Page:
Whether you’re prepping your Thanksgiving meal in advance or that day, it’s important to be responsible when cooking to avoid injuries and fires in the kitchen.
According to a recent report by the National Fire Protection Association (NFPA), cooking was the leading cause of reported home fires and home fire injuries in the United States and the second leading cause of home fire deaths between 2014–2018.
During those years, cooking caused an average of 172,900 reported home structure fires per year which resulted in an average of 550 civilian deaths and 4,820 civilian injuries.
The NFPA reported Thanksgiving was the leading day for home cooking fires (with Christmas Day coming in second) with an average of 1,630 fires in 2018. That year, firefighters responded to an average of 740 home cooking fires the day before Thanksgiving.
So what can you do to keep yourself and your loved ones safe in the kitchen? Here are some helpful tips:
- Never leave the kitchen while cooking on your stove as some types of food with oil need constant attention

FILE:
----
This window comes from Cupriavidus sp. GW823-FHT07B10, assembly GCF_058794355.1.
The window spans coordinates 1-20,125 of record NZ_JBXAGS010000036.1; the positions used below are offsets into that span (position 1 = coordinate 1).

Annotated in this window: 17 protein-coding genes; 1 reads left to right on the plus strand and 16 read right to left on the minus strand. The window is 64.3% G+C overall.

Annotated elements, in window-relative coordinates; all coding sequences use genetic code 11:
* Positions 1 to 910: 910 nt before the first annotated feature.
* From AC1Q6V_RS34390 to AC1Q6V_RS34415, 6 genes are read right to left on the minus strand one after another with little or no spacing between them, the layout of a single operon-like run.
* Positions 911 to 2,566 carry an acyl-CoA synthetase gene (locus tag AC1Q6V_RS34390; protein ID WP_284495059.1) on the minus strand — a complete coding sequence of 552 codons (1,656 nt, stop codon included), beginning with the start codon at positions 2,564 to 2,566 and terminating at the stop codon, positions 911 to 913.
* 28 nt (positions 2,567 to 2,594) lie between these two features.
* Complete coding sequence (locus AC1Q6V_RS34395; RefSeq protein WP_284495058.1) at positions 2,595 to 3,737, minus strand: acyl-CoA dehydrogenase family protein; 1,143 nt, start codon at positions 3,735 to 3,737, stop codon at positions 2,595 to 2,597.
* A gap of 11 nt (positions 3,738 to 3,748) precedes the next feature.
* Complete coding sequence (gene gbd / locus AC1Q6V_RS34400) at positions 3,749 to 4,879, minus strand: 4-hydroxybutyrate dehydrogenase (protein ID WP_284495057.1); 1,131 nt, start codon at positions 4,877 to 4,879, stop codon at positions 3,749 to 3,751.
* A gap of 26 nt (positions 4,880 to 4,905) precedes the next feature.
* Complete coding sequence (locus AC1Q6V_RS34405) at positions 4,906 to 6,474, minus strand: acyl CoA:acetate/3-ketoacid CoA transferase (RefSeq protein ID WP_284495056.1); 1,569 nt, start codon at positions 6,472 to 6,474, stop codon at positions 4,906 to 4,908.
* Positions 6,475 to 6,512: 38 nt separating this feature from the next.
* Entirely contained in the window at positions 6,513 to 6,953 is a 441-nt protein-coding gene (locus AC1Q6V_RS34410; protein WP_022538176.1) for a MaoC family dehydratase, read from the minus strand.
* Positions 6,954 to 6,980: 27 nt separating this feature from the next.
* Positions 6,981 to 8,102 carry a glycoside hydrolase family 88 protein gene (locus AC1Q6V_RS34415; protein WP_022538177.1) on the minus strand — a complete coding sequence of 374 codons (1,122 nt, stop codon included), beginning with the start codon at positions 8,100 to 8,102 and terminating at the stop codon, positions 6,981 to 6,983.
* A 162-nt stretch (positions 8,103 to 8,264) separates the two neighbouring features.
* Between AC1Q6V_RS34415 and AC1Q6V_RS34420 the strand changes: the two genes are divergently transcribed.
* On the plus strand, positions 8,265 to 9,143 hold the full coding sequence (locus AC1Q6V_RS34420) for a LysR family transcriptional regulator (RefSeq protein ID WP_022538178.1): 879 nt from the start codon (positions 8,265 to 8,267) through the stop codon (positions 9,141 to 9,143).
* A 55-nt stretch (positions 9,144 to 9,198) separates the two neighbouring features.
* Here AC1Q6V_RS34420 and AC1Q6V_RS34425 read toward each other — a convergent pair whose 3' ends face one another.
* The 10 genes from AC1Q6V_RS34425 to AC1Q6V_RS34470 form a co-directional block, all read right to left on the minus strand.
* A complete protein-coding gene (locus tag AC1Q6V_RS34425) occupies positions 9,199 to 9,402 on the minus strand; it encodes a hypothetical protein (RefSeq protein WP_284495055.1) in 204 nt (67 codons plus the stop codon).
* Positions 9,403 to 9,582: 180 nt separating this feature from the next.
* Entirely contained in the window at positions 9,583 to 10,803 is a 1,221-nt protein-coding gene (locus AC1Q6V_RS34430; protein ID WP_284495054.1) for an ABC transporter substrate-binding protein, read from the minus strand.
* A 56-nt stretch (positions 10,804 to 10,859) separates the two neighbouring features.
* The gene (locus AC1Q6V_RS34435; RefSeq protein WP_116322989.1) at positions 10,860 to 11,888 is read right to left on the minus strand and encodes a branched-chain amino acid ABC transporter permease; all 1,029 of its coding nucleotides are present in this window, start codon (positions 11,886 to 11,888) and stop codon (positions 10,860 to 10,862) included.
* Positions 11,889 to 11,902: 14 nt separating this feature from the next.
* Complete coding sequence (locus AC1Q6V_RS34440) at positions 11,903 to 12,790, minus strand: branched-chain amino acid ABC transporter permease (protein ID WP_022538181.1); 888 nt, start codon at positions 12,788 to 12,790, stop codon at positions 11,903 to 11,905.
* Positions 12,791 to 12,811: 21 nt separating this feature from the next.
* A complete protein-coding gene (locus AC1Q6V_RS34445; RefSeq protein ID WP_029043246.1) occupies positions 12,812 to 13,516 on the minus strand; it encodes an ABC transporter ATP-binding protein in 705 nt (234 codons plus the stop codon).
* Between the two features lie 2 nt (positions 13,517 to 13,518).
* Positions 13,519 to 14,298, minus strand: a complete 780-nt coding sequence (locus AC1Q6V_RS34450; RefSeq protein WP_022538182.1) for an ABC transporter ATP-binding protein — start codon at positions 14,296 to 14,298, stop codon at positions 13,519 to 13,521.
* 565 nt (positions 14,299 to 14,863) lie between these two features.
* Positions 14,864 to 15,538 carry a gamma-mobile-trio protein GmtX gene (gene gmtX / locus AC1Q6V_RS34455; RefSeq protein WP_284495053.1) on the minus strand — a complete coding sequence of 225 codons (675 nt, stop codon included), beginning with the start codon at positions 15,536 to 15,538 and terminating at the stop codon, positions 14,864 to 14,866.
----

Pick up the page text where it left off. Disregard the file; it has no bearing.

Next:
- Keep a lid next to pans in the event of a fire. If a fire ignites, place the lid over the pan, turn off the burner and wait for the pan to cool
- If a fire ignites in your oven, turn off the heat and keep the door closed. Do not open the door until you know the fire is out
- Keep items like pot holders, oven mitts, wooden or plastic cooking utensils away from your stove and other appliances as they can catch fire
- Don’t wear loose clothing or big sleeves while cooking
- Keep kids and pets at least three feet away from all cooking areas as steam and hot spills can cause hot burns
- If frying your turkey, never leave it unattended and do so outdoors in an open area